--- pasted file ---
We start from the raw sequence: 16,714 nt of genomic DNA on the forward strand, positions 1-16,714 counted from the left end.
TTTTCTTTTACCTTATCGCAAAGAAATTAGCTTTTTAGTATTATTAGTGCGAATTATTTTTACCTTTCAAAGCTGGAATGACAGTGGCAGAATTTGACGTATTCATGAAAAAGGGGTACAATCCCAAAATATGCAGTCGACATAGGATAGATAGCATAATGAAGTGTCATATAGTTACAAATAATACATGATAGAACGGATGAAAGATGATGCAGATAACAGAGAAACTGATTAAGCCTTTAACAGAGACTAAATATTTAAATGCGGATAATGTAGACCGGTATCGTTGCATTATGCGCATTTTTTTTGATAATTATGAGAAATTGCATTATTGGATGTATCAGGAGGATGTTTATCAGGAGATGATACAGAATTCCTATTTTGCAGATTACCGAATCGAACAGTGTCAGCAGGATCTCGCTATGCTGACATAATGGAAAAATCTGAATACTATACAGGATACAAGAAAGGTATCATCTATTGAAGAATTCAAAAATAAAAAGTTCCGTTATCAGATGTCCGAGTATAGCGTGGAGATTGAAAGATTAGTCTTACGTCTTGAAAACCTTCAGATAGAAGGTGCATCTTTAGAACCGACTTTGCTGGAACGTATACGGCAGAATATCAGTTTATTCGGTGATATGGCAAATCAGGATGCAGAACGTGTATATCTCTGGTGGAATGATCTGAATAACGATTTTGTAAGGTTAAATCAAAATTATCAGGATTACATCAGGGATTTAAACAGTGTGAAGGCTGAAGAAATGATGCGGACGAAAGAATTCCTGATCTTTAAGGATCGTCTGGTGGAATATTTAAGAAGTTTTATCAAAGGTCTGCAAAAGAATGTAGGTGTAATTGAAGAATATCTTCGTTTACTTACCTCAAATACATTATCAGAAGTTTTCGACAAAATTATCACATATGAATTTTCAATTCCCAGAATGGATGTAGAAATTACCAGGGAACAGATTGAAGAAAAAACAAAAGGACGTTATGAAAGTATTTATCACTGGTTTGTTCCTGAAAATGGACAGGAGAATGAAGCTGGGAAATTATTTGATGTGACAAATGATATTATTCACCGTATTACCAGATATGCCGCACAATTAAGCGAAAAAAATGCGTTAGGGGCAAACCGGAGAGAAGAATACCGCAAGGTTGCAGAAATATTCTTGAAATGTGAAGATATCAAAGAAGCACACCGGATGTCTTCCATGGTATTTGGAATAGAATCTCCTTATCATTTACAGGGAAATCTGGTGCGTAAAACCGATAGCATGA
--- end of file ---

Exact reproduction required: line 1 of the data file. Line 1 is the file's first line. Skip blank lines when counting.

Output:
We start from the raw sequence: 16,714 nt of genomic DNA on the forward strand, positions 1-16,714 counted from the left end.